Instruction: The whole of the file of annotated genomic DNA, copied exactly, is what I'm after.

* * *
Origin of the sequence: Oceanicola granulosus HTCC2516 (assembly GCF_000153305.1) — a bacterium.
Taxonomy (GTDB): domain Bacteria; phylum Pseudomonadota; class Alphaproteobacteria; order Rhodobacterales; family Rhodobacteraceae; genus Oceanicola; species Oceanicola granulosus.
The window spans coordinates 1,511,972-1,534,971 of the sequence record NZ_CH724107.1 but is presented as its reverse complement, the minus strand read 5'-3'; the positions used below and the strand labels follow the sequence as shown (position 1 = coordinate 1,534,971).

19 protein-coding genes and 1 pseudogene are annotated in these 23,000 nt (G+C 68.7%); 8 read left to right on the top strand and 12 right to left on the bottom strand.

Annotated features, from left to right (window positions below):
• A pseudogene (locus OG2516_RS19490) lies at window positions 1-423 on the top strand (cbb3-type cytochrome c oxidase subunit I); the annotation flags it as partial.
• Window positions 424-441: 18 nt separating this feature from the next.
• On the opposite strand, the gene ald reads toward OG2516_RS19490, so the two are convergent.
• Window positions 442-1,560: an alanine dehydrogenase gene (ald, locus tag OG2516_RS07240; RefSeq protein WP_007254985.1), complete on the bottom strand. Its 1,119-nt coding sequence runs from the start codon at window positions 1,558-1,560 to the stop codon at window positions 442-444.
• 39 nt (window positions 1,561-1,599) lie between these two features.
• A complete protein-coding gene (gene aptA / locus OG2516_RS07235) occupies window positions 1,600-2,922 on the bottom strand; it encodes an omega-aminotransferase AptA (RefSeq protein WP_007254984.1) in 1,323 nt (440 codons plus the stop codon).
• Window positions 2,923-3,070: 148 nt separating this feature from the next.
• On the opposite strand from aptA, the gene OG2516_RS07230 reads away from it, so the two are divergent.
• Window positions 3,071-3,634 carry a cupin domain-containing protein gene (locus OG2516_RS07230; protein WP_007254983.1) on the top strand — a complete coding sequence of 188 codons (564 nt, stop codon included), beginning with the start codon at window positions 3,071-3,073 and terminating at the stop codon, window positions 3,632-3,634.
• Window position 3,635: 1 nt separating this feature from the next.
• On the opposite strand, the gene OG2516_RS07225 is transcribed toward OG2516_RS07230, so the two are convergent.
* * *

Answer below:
Origin of the sequence: Oceanicola granulosus HTCC2516 (assembly GCF_000153305.1) — a bacterium.
Taxonomy (GTDB): domain Bacteria; phylum Pseudomonadota; class Alphaproteobacteria; order Rhodobacterales; family Rhodobacteraceae; genus Oceanicola; species Oceanicola granulosus.
The window spans coordinates 1,511,972-1,534,971 of the sequence record NZ_CH724107.1 but is presented as its reverse complement, the minus strand read 5'-3'; the positions used below and the strand labels follow the sequence as shown (position 1 = coordinate 1,534,971).

19 protein-coding genes and 1 pseudogene are annotated in these 23,000 nt (G+C 68.7%); 8 read left to right on the top strand and 12 right to left on the bottom strand.

Annotated features, from left to right (window positions below):
• A pseudogene (locus OG2516_RS19490) lies at window positions 1-423 on the top strand (cbb3-type cytochrome c oxidase subunit I); the annotation flags it as partial.
• Window positions 424-441: 18 nt separating this feature from the next.
• On the opposite strand, the gene ald reads toward OG2516_RS19490, so the two are convergent.
• Window positions 442-1,560: an alanine dehydrogenase gene (ald, locus tag OG2516_RS07240; RefSeq protein WP_007254985.1), complete on the bottom strand. Its 1,119-nt coding sequence runs from the start codon at window positions 1,558-1,560 to the stop codon at window positions 442-444.
• 39 nt (window positions 1,561-1,599) lie between these two features.
• A complete protein-coding gene (gene aptA / locus OG2516_RS07235) occupies window positions 1,600-2,922 on the bottom strand; it encodes an omega-aminotransferase AptA (RefSeq protein WP_007254984.1) in 1,323 nt (440 codons plus the stop codon).
• Window positions 2,923-3,070: 148 nt separating this feature from the next.
• On the opposite strand from aptA, the gene OG2516_RS07230 reads away from it, so the two are divergent.
• Window positions 3,071-3,634 carry a cupin domain-containing protein gene (locus OG2516_RS07230; protein WP_007254983.1) on the top strand — a complete coding sequence of 188 codons (564 nt, stop codon included), beginning with the start codon at window positions 3,071-3,073 and terminating at the stop codon, window positions 3,632-3,634.
• Window position 3,635: 1 nt separating this feature from the next.
• On the opposite strand, the gene OG2516_RS07225 is transcribed toward OG2516_RS07230, so the two are convergent.